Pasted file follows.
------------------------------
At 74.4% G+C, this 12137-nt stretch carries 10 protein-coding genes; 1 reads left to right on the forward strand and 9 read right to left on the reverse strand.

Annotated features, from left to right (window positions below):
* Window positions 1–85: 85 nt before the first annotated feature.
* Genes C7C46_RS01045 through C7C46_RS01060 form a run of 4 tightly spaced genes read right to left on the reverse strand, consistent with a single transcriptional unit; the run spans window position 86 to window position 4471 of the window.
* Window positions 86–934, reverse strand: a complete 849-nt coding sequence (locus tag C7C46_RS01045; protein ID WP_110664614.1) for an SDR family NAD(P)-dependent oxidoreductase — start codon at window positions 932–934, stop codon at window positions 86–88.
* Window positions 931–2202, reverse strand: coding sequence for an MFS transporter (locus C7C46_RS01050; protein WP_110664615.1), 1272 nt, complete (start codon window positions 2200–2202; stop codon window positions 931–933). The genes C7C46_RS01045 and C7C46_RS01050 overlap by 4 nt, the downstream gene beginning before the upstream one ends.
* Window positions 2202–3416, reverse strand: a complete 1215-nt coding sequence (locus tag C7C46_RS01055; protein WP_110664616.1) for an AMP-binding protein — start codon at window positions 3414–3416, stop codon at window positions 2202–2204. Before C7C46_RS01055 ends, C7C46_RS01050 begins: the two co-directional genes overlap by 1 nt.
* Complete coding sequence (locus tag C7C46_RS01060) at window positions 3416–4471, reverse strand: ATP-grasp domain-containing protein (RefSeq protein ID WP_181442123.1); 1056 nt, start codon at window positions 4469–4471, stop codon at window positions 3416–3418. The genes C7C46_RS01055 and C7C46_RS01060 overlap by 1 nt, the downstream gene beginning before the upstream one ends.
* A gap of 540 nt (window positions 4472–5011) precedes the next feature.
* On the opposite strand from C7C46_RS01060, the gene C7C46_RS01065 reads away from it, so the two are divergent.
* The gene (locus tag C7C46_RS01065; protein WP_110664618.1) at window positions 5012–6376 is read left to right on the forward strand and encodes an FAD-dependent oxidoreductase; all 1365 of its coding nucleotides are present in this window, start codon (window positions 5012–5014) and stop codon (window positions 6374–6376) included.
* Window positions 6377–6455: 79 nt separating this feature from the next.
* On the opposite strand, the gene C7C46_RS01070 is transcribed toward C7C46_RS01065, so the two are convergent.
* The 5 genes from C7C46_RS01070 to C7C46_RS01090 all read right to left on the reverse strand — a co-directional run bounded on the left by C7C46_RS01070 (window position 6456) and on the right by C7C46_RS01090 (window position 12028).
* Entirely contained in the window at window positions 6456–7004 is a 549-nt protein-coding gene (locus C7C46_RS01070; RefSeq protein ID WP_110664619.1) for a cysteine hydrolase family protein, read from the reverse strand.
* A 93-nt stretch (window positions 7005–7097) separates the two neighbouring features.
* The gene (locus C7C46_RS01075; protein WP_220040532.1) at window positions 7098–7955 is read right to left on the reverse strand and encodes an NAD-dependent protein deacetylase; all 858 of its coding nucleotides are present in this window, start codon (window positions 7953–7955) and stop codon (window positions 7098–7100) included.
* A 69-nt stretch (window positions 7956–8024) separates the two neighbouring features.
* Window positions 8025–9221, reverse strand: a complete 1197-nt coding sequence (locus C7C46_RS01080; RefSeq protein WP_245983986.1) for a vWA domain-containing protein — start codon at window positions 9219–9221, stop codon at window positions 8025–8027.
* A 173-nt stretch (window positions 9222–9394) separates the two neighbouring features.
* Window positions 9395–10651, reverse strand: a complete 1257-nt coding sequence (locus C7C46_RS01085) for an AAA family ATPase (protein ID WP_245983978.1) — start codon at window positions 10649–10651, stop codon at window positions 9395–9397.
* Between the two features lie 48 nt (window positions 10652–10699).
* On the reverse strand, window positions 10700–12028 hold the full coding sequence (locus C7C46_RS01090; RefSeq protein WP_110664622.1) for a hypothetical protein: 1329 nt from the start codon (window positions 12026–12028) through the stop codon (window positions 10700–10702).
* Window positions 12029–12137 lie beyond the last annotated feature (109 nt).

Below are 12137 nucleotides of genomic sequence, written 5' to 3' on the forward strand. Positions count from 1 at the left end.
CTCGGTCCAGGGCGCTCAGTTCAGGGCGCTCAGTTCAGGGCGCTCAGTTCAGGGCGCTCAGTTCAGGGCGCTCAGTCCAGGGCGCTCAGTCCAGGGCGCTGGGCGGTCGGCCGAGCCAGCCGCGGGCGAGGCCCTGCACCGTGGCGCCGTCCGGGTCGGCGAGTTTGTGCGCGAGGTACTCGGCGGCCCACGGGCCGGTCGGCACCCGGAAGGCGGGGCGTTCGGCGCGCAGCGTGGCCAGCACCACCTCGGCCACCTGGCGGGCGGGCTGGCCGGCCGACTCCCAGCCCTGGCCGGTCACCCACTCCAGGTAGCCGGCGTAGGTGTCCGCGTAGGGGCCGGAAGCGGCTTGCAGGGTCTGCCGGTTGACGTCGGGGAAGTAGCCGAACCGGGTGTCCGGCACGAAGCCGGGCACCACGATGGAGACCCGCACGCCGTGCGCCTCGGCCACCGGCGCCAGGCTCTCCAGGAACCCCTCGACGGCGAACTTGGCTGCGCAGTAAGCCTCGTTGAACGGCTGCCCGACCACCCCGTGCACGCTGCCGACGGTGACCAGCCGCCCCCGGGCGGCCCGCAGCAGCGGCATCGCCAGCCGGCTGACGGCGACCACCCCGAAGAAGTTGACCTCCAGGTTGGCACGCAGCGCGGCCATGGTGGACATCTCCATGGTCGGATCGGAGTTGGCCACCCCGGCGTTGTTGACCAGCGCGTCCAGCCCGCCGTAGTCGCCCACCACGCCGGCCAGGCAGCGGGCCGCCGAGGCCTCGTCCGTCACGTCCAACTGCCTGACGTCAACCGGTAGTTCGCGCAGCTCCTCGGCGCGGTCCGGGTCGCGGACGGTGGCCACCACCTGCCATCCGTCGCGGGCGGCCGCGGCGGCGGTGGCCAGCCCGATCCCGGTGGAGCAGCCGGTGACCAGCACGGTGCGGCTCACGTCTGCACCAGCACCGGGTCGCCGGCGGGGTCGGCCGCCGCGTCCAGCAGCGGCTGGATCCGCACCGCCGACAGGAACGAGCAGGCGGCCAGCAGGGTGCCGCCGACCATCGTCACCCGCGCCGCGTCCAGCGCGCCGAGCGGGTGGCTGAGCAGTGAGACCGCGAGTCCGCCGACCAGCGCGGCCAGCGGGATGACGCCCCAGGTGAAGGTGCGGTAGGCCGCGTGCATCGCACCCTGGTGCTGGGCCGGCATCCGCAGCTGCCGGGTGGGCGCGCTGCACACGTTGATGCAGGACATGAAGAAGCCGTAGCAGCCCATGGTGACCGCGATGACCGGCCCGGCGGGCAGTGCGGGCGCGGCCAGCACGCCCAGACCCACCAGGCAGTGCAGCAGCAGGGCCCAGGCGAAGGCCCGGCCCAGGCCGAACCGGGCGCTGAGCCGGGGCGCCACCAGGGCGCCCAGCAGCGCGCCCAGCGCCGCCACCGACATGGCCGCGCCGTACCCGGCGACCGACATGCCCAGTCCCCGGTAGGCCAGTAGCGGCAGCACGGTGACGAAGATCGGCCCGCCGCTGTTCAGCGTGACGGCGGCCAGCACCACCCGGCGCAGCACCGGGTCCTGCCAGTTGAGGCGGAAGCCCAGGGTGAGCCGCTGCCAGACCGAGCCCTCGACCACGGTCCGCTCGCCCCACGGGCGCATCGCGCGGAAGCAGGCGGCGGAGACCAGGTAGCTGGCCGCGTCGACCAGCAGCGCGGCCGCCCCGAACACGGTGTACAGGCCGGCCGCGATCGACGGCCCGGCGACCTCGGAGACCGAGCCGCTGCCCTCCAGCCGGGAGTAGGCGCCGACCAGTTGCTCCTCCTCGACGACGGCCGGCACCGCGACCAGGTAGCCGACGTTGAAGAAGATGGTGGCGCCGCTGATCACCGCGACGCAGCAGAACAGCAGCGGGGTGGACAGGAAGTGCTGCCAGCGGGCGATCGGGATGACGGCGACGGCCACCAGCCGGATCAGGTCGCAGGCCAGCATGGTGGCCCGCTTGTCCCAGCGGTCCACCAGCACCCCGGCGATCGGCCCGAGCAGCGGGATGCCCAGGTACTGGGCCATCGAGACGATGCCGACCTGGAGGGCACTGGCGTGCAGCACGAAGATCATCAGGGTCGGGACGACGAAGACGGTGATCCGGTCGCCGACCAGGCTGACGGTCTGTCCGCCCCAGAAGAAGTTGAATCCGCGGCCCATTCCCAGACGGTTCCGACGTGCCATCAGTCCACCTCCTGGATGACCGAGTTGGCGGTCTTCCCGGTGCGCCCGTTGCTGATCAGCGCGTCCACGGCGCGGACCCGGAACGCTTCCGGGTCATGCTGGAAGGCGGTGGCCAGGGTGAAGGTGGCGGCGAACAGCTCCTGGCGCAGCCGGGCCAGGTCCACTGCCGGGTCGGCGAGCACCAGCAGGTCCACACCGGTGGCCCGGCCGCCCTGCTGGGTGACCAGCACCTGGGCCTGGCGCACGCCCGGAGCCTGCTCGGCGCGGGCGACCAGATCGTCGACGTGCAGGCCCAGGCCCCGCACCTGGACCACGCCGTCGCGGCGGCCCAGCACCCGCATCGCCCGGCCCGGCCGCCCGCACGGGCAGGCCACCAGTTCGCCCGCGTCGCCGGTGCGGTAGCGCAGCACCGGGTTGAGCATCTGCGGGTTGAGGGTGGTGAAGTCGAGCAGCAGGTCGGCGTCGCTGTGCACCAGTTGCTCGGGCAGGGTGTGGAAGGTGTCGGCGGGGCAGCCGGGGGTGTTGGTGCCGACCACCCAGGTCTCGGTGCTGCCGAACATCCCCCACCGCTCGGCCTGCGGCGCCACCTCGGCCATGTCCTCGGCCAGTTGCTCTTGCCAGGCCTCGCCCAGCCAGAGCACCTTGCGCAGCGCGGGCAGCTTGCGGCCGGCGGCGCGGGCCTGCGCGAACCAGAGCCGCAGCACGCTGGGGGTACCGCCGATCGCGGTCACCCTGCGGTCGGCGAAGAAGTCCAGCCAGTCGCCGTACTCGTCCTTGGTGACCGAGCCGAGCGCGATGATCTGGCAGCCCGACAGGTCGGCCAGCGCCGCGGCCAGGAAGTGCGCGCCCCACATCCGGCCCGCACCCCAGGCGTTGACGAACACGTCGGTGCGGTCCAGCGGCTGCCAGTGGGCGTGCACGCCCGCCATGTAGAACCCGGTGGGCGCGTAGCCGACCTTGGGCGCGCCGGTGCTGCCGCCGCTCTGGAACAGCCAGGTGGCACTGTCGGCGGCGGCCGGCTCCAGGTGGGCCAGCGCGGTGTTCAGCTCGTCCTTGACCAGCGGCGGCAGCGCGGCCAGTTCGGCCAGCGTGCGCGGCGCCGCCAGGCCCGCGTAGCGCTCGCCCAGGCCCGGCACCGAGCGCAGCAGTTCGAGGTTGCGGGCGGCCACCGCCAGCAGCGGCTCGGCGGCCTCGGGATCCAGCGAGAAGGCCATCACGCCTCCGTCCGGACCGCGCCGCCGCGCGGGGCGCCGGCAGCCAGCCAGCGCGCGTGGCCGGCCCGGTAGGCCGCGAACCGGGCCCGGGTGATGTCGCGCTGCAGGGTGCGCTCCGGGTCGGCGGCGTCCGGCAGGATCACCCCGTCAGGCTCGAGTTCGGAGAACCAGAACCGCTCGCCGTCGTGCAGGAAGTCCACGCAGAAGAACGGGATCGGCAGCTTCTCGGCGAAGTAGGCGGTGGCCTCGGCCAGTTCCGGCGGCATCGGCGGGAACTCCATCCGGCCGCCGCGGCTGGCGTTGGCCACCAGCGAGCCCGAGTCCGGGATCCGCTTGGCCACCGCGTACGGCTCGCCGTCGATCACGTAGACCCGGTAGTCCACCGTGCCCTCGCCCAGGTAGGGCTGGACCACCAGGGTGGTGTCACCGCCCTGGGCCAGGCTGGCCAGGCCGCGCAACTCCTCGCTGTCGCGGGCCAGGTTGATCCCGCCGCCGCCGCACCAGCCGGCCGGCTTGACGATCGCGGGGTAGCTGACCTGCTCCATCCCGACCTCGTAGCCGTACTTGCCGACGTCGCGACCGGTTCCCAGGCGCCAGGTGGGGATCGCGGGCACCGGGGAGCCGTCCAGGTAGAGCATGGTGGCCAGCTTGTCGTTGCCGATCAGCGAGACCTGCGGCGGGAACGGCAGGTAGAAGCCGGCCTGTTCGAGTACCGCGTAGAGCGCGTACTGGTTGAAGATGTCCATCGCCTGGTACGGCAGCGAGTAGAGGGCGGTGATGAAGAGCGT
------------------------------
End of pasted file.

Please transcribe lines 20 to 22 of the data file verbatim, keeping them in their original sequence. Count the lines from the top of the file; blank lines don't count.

* A 173-nt stretch (window positions 9222–9394) separates the two neighbouring features.
* Window positions 9395–10651, reverse strand: a complete 1257-nt coding sequence (locus C7C46_RS01085) for an AAA family ATPase (protein ID WP_245983978.1) — start codon at window positions 10649–10651, stop codon at window positions 9395–9397.
* Between the two features lie 48 nt (window positions 10652–10699).